FTC accuses Intel of rigging SysMark, Cinebench and TPC benchmarks
Intel received another drop of bomb in its legal front yard. Now, it's the United States of America versus Intel Corporation. The Intel-AMD settlement was a sweet deal for both AMD and Intel. AMD got some money and the freedom to have10 Fabs built with Arabian gold. Intel saves $16 billion in treble damages. Time is more important for AMD.
Now. the FTC took the charge against the mighty Intel. One of the accusation that U.S. is making is the following:
58. For example, in response to AMD introduction of its Opteron CPU for servers in 2003, Intel
became concerned about the competitive threat posed by Opteron processors. Intel then designed its compiler and libraries in or about 2003 to generate software that runs slower on non-Intel x86 CPUs, such as Opteron. This decrease in the efficiency of Opteron and other non-Intel x86 CPUs harmed competition in the relevant CPU markets.
59. To the public, OEMs, ISVs, and benchmarking organizations, the slower performance of non-Intel CPUs on Intel-compiled software applications appeared to be caused by the non-Intel CPUs rather than the Intel software. Intel failed to disclose the effects of the changes it made to its software in or about 2003 and later to its customers or the public. Intel also disseminated false or misleading documentation about its compiler and libraries. Intel represented to ISVs, OEMs, benchmarking organizations, and the public that programs inherently performed better on Intel CPUs than on competing CPUs. In truth and in fact, many differences were due largely or entirely to the Intel software. Intel’s misleading or false statements and omissions about the performance of its software were material to ISVs, OEMs, benchmarking organizations, and the public in their purchase or use of CPUs. Therefore, Intel’s representations that programs inherently performed better on Intel CPUs than on competing CPUs were, and are, false or misleading. Intel’s failure to disclose that the differences were due largely to the Intel software, in light of the representations made, was, and is, a deceptive practice. Moreover, those misrepresentations and omissions were likely to harm the reputation of other x86 CPUs companies, and harmed competition.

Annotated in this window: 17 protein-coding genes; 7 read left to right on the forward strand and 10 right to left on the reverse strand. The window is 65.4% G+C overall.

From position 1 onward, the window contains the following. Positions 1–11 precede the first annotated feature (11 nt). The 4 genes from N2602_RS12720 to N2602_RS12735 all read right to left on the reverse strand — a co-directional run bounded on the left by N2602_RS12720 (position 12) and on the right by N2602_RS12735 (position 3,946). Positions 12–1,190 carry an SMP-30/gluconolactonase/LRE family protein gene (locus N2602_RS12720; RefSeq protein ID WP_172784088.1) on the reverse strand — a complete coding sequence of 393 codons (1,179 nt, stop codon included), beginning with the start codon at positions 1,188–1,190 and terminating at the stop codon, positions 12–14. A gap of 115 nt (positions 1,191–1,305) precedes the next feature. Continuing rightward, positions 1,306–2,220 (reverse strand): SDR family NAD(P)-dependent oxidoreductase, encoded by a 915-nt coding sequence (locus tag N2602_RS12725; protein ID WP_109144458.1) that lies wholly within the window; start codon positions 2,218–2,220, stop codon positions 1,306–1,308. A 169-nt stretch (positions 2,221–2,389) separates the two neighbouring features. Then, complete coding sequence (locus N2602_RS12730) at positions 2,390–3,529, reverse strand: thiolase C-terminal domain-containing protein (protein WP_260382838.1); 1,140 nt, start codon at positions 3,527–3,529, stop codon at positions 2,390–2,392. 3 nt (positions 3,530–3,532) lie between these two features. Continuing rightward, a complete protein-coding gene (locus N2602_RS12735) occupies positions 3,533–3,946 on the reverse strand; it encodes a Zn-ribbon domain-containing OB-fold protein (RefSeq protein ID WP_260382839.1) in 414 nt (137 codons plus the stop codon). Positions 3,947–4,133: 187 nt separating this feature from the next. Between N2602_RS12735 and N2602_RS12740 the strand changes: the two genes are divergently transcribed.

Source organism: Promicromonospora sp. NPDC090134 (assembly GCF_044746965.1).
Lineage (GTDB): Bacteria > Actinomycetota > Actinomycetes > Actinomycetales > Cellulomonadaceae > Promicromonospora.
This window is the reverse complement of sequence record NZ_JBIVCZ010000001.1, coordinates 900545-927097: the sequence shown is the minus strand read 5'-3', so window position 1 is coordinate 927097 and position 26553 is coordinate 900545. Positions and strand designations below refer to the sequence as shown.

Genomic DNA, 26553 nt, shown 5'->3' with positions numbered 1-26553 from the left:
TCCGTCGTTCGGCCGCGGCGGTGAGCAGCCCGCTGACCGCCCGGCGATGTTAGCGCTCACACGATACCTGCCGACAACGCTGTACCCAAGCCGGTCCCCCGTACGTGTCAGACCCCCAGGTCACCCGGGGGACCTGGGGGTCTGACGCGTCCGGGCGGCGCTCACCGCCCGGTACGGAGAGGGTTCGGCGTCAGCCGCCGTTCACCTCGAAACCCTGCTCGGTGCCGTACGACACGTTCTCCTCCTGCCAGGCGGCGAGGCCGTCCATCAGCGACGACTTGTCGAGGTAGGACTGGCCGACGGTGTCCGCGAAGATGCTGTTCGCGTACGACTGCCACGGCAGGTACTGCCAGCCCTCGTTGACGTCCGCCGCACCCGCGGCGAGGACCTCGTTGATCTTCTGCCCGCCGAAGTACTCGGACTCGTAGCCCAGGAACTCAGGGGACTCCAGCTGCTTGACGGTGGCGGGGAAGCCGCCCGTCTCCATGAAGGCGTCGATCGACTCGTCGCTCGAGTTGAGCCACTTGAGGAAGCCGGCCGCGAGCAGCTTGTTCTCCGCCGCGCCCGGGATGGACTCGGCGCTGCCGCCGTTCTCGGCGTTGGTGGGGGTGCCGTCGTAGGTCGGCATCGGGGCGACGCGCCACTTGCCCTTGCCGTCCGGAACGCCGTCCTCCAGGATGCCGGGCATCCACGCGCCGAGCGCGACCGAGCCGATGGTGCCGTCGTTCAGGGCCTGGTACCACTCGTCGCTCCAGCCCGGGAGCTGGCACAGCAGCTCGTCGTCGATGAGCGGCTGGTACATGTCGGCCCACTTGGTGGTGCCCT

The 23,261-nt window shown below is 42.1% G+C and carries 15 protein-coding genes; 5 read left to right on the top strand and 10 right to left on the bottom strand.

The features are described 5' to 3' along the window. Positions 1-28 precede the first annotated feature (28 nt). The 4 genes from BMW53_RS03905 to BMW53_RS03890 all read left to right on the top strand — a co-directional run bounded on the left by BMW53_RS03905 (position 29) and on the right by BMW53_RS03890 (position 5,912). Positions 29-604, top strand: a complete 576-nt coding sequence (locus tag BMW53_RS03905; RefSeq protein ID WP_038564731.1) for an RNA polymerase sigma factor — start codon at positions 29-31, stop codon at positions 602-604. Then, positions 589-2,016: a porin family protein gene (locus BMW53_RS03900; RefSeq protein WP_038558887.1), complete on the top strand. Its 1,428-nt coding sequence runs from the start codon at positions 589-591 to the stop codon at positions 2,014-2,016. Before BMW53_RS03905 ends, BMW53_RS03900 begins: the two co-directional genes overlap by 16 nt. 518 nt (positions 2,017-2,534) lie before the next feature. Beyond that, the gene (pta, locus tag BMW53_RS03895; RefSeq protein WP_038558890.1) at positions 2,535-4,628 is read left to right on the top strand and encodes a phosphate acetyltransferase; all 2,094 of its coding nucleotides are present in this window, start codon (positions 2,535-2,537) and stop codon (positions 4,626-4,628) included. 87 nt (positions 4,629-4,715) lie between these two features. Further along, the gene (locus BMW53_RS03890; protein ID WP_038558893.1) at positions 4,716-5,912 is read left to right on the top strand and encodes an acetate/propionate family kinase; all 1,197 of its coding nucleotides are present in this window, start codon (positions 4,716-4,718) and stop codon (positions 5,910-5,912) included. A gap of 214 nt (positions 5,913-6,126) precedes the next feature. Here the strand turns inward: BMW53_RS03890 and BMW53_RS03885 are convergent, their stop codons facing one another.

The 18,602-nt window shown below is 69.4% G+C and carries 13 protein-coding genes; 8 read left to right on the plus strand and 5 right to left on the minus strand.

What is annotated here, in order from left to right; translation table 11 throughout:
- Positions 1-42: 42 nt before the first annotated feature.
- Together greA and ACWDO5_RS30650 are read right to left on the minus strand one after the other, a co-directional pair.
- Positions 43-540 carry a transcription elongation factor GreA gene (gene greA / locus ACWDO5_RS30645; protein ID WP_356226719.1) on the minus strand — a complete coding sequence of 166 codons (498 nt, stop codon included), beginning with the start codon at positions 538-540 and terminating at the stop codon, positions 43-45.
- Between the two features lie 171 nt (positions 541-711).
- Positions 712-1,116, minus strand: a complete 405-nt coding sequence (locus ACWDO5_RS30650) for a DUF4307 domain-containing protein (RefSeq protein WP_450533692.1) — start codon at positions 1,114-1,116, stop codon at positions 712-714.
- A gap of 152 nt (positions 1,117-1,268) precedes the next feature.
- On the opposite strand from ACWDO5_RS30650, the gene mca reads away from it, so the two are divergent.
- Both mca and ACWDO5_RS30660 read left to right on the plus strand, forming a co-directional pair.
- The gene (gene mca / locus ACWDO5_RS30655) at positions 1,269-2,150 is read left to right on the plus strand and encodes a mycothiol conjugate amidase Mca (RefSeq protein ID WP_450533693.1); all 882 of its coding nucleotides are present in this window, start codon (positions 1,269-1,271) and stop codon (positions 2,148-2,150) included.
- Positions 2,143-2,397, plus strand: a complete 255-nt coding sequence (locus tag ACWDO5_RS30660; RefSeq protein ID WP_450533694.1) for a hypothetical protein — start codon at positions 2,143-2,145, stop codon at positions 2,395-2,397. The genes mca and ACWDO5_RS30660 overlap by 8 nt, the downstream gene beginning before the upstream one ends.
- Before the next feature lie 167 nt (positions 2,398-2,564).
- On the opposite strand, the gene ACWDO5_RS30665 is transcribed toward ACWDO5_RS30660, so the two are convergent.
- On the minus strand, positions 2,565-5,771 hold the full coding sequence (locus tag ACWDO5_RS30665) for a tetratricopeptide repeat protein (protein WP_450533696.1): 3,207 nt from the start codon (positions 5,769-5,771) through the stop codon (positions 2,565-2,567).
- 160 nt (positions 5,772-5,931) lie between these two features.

60. Some ISVs requested information from Intel concerning the apparent variation in performance of identical software run on Intel and non-Intel CPUs. In response to such requests, on numerous occasions, Intel misrepresented, expressly or by implication, the source of the problem and whether it could be solved.
61. Intel’s software design changes slowed the performance of non-Intel x86 CPUs and had no
sufficiently justifiable technological benefit. Intel’s deceptive conduct deprived consumers of an
informed choice between Intel chips and rival chips, and between Intel software and rival software, and raised rivals’ costs of competing in the relevant CPU markets. The loss of performance caused by the Intel compiler and libraries also directly harmed consumers that used non-Intel x86 CPUs.
64. Several benchmarking organizations adopted benchmarks that measured performance of CPUs running software programs compiled using the Intel compiler or libraries. Intel’s deception affected among others, the Business Applications Performance Corporation (“BAPCo”), Cinebench, and TPC benchmarks.
67. Intel publicized the results of the benchmarking to promote sales of products containing its
x86 CPUs even though it knew the benchmarks were misleading. For example: ...
One of the relief the FTC is seeking is to order Intel to provide non-Defective compilers to its customers and pay all the cost caused by the deliberate degradation of AMD CPU performance.